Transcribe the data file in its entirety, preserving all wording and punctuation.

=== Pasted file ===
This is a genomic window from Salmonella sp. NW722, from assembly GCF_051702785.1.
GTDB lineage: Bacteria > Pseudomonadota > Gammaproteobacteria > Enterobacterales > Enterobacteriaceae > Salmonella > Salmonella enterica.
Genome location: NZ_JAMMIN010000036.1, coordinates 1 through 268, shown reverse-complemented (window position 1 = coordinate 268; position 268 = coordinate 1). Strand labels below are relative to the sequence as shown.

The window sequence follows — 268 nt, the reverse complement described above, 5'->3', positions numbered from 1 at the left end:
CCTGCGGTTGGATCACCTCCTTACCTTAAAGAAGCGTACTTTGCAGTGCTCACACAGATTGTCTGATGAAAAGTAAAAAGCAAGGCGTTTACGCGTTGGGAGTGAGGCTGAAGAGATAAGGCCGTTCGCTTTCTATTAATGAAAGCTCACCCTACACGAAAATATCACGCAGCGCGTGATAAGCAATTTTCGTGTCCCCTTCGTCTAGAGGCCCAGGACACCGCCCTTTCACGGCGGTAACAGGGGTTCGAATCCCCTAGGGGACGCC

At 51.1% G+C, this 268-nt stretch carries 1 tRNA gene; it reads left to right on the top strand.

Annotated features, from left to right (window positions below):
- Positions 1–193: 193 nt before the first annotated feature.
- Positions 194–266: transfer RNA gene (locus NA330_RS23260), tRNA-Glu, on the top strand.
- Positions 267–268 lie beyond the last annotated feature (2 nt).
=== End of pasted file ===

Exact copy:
This is a genomic window from Salmonella sp. NW722, from assembly GCF_051702785.1.
GTDB lineage: Bacteria > Pseudomonadota > Gammaproteobacteria > Enterobacterales > Enterobacteriaceae > Salmonella > Salmonella enterica.
Genome location: NZ_JAMMIN010000036.1, coordinates 1 through 268, shown reverse-complemented (window position 1 = coordinate 268; position 268 = coordinate 1). Strand labels below are relative to the sequence as shown.

The window sequence follows — 268 nt, the reverse complement described above, 5'->3', positions numbered from 1 at the left end:
CCTGCGGTTGGATCACCTCCTTACCTTAAAGAAGCGTACTTTGCAGTGCTCACACAGATTGTCTGATGAAAAGTAAAAAGCAAGGCGTTTACGCGTTGGGAGTGAGGCTGAAGAGATAAGGCCGTTCGCTTTCTATTAATGAAAGCTCACCCTACACGAAAATATCACGCAGCGCGTGATAAGCAATTTTCGTGTCCCCTTCGTCTAGAGGCCCAGGACACCGCCCTTTCACGGCGGTAACAGGGGTTCGAATCCCCTAGGGGACGCC

At 51.1% G+C, this 268-nt stretch carries 1 tRNA gene; it reads left to right on the top strand.

Annotated features, from left to right (window positions below):
- Positions 1–193: 193 nt before the first annotated feature.
- Positions 194–266: transfer RNA gene (locus NA330_RS23260), tRNA-Glu, on the top strand.
- Positions 267–268 lie beyond the last annotated feature (2 nt).